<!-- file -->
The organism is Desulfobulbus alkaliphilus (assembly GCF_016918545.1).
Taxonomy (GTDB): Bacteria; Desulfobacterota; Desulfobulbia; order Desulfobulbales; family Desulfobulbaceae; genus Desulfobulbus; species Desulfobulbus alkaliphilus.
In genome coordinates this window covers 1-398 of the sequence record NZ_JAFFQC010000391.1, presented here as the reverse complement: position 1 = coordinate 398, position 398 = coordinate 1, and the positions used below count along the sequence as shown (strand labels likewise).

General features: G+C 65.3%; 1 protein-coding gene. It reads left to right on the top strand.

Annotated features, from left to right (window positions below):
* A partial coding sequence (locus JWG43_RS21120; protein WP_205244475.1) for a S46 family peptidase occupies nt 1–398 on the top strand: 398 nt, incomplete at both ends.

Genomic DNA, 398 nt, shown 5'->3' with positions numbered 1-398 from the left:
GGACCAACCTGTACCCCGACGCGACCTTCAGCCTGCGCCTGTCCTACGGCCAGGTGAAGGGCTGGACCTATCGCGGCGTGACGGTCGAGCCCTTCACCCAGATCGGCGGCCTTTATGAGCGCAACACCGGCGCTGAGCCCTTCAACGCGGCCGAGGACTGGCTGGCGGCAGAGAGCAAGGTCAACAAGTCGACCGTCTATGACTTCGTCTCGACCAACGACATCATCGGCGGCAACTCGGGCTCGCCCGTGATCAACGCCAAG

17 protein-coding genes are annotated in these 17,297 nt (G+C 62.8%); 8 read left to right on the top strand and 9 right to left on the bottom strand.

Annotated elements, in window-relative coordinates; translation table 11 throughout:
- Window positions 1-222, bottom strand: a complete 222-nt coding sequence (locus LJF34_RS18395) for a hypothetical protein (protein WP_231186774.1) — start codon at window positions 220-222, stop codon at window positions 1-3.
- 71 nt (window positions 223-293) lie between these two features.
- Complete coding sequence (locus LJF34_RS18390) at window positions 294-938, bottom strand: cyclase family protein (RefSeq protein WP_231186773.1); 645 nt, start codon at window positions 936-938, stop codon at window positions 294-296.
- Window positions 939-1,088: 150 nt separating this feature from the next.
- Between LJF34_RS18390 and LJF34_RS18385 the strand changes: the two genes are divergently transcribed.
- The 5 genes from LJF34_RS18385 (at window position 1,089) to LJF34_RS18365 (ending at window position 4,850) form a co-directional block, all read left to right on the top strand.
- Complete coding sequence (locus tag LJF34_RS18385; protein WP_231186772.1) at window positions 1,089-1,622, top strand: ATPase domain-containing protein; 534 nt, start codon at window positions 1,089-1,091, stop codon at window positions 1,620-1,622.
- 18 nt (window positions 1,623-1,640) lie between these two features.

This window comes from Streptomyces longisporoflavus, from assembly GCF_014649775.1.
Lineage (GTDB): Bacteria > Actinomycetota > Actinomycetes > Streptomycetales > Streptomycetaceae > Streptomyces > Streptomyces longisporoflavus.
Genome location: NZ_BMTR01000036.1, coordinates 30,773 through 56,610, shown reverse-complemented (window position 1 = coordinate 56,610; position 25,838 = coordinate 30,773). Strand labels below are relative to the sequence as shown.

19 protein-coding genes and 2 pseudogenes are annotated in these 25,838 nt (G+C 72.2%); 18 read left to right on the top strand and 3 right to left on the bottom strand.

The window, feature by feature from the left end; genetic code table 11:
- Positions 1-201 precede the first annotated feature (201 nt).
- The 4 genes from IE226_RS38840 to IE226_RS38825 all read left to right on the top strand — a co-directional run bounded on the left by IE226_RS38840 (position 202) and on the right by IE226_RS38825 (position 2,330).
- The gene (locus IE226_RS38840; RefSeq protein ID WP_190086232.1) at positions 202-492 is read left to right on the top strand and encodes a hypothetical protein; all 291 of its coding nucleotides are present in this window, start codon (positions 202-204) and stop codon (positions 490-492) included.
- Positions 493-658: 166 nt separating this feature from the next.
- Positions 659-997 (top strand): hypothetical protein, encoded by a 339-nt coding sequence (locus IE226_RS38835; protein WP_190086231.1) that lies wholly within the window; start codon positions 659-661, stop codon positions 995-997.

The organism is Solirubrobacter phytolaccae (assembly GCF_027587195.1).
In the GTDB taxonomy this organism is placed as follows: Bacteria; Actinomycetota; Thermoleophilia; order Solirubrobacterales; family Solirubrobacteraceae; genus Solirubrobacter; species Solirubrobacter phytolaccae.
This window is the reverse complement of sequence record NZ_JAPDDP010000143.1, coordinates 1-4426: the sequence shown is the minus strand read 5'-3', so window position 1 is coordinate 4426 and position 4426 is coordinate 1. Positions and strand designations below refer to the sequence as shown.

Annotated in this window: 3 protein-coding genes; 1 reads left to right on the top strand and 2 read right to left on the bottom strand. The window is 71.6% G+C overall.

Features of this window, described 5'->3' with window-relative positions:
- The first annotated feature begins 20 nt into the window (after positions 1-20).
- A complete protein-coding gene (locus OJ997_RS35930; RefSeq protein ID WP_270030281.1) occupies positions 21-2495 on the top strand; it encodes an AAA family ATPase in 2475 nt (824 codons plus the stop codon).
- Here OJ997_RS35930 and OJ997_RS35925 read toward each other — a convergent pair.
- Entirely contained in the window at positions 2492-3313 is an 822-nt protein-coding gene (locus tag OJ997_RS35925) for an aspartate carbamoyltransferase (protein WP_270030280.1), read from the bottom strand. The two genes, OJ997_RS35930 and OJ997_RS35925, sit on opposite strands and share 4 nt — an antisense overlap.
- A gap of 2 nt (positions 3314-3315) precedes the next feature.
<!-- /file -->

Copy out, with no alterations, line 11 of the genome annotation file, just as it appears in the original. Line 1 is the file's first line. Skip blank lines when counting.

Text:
- Window positions 1-222, bottom strand: a complete 222-nt coding sequence (locus LJF34_RS18395) for a hypothetical protein (protein WP_231186774.1) — start codon at window positions 220-222, stop codon at window positions 1-3.